Rise of Citizen Media: Mosireen Case Study

The emergence of the Mosireen Collective as a powerful force for cultural resistance highlights one of the most significant battlegrounds in Egypt’s post-revolutionary media ecology: the war of information and ideas. On one end, the Supreme Council of the Armed Forces (SCAF) and the Muslim Brotherhood both used the Egyptian state media apparatus to consolidate, reinforce and legitimate their political hegemony. As the SCAF crackdown on journalists and civil society intensified during the early months after Mubarak’s ouster, harsh prison sentences were imposed on members of the independent media in an attempt to silence any dissent. The myth that the “people and the army are one hand” was further eroded with the dramatic increase in arbitrary arrests, detentions, torture and the trying of civilians without due process. In response, the Mosireen Collective launched a digital resistance campaign to expose and document state crimes committed by SCAF as well as police forces.  Through a closer examination of Mosireen’s tactical online and offline new media strategies, this presentation endeavors to demonstrate how the rise of citizen journalism and participatory media not only challenged state media narratives but also contributed to the democratization of knowledge in the Egyptian public sphere.

The Genesis of the Mosireen Collective and the Urgency of Digital Preservation

The Mosireen Collective derives its name from an imaginative and inspirational playful twist on the Arabic words Masr ‘Egypt’ and Mosireen ‘We are determined.’ The initial idea for the media collective manifested in the aftermath of the first 18 days in Tahrir Square where activists congregated in a ‘media tent’ with laptops, cell-phones, memory-readers and hard-disks replete with rich digital content of pivotal revolutionary moments from a “street-level” perspective. These images were in sharp contrast to the sanitized imagery seen on Egyptian state media and other international networks. Moreover, the amateur digital videos and images not only served as critical evidence of police brutality but also played an important role in legitimating the protestors’ claims. The core founders of Mosireen understood the fragility inherent with amateur footage. For example, videos and images were frequently censored or removed by the Egyptian security apparatus. According to one study,  over 10 percent of the social media documentation of the Egyptian revolution (between January 20 and March 11, 2011)  had disappeared (Tweets from Tahrir, 2011). Consequently, the Mosireen Collective developed digital preservation methods to stabilize and protect digital content in forms which are retrievable, readable and usable. Mosireen has the largest video archive of the revolution in the world which grew from 10 million megabytes of footage in the earlier phases to over 12 terabytes. Mosireen’s YouTube channel (with over 250 short documentaries) holds the record for most all-time views of a non-profit organization in Egypt with over 5 million total views since October 2011.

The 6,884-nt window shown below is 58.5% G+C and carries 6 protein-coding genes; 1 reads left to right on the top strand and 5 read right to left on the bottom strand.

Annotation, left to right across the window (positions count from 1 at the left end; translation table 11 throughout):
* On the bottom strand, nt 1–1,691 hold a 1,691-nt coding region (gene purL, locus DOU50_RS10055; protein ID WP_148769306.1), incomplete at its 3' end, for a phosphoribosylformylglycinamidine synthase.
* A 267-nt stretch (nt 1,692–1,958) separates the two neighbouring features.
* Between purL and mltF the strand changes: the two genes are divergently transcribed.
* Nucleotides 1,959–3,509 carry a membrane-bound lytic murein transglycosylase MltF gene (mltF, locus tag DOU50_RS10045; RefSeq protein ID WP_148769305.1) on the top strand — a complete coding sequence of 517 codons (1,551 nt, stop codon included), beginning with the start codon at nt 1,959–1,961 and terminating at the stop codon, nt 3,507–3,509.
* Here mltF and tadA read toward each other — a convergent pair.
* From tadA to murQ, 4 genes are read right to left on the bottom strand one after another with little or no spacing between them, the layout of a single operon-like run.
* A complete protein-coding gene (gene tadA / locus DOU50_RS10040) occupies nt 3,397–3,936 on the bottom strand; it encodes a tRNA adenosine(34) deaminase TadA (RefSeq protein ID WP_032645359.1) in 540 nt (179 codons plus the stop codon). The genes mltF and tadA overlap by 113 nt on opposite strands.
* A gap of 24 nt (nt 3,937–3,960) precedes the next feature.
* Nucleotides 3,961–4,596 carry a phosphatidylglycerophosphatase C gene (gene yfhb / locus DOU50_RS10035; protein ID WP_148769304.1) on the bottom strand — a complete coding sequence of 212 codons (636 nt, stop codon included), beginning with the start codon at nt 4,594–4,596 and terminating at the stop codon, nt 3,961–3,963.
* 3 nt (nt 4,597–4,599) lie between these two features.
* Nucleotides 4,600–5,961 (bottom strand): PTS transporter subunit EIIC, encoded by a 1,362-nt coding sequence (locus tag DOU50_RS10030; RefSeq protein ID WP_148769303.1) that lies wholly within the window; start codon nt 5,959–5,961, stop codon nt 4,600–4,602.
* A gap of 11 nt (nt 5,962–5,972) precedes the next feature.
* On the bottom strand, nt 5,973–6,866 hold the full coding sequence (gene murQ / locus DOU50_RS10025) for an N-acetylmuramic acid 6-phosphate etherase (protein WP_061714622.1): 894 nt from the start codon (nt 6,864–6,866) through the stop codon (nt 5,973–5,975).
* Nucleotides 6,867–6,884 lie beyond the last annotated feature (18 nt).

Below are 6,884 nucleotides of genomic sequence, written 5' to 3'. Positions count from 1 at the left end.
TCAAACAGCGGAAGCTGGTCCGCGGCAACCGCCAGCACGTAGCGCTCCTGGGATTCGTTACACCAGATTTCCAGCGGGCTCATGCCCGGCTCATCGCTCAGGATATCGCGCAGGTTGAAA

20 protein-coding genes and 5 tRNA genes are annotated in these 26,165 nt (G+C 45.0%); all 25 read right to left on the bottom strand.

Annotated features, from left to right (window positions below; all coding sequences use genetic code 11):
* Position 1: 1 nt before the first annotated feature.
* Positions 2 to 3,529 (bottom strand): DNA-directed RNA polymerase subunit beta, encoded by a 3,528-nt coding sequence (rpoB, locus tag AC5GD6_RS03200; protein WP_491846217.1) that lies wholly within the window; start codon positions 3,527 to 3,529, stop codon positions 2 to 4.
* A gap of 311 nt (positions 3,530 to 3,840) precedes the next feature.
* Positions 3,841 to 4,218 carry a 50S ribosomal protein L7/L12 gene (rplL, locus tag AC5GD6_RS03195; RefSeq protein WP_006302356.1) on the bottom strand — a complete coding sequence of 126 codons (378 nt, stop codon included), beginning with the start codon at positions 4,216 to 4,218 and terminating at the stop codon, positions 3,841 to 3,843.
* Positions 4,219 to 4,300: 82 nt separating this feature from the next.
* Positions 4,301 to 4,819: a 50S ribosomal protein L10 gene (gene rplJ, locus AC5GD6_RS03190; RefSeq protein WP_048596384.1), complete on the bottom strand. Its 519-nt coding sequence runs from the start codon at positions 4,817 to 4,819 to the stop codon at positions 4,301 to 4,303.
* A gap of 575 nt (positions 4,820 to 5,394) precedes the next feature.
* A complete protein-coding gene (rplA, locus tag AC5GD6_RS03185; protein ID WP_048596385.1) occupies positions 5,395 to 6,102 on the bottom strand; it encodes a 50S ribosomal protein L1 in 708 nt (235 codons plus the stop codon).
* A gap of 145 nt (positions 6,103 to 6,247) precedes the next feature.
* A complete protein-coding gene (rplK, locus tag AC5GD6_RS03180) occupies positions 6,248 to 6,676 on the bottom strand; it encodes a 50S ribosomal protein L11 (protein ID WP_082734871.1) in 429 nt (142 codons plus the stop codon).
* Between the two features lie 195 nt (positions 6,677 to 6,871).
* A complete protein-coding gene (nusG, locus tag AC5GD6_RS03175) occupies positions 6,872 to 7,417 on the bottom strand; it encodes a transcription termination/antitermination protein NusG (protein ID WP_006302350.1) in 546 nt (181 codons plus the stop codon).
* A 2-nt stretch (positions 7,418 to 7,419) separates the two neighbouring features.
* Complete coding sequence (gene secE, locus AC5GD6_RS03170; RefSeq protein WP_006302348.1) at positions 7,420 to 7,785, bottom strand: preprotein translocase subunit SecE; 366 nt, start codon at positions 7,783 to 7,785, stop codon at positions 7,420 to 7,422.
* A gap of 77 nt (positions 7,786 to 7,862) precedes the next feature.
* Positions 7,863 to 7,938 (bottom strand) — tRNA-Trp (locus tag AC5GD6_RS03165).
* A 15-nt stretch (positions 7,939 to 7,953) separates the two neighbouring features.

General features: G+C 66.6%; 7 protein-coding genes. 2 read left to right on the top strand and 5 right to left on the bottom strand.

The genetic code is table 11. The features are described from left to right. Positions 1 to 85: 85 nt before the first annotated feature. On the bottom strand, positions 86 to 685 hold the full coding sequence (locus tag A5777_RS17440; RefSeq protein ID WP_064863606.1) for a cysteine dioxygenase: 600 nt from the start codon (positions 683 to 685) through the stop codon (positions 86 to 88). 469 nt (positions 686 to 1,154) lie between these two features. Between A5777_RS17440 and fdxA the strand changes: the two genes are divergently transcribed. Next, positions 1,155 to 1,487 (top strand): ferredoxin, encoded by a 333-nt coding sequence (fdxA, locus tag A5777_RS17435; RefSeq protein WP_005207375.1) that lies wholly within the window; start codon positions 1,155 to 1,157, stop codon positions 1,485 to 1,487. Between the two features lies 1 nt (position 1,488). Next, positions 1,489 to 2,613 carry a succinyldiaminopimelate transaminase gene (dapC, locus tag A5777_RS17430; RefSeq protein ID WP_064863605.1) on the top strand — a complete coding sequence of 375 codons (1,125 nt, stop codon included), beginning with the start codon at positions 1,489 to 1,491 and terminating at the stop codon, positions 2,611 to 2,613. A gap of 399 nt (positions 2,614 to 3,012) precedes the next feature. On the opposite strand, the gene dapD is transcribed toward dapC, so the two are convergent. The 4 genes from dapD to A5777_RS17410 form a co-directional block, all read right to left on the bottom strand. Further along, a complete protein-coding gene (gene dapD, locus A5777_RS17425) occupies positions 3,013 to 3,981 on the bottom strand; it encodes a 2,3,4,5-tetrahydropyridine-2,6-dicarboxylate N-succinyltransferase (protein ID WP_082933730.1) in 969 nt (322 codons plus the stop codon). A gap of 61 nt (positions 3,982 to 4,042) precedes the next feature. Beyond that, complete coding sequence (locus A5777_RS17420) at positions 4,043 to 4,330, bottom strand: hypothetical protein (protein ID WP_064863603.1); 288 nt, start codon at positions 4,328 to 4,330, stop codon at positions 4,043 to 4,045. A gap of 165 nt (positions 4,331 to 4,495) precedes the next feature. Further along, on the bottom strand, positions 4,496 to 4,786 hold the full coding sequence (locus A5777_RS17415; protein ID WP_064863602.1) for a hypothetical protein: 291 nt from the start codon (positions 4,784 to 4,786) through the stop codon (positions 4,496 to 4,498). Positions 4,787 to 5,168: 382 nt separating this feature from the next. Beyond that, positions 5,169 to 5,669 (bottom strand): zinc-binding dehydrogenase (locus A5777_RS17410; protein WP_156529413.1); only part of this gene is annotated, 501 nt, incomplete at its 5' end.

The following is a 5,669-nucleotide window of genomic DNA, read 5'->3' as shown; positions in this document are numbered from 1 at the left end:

Mosireen’s Digital Activism and The Rise of Citizen Media 

Grounded in a ‘community-based’ revolutionary dissident ethos dedicated to supporting citizen media, the Mosireen Collective’s services are open to any interested activists on a ‘pay-what-you-can’ basis. To that end, Mosireen provides access to training workshops, technical support, specialist camera and sound equipment, screening events and an extensive library of footage from the revolution. In addition to an emphasis on documenting and filming the ongoing Egyptian revolution, Mosireen maintains an inclusive space for the disenfranchised and less technically inclined segments of Egyptian society. This level of civic engagement aims to nurture and sustain a vibrant and representative public sphere that fully comprehends the power of cultural resistance from below. Mosireen’s commitment to cultural struggle is reflected through its strategic use of broadcast media such as YouTube to not only enhance democratic communication in the Egyptian public sphere but to also present ‘alternative’ and certainly oppositional information. For example, the Tahrir Cinema initiative served as a public outlet for displaying Mosireen’s archival footage and digital content of the Egyptian revolution by other groups. A rich tapestry of digital amateur videos as well as a range of more professional works predominately displayed the criminality and abuses of SCAF through the power of ‘digital storytelling’ in the form of documentaries and personal testimony. McNamara provides a descriptive summary of being in the midst of a Tahrir Cinema spectacle that dialectically transforms the relationship between audiences and a screen mediated by revolutionary images:

The Mosireen Collective’s raw documentary footage of the Egyptian riots supplants any such narration with more visceral representations of a violent revolution. Films […] without use of voice-over, are sound-tracked instead by the noise of the crowd, the crack of gunfire and the rustle of clothing against an inbuilt microphone. The camera is both eye level and street level throughout, both testifying and humanizing political violence. We become part of the battle, positioned amongst a people caught in the grips of violent struggle (McNamara, 2013).


Written and Presented By: Saeb Kasm, Exposing State Crime Through Citizen Media and Digital Resistance, International State Crime Initiative (ISCI), Queen Mary, University of London,  February 2016.


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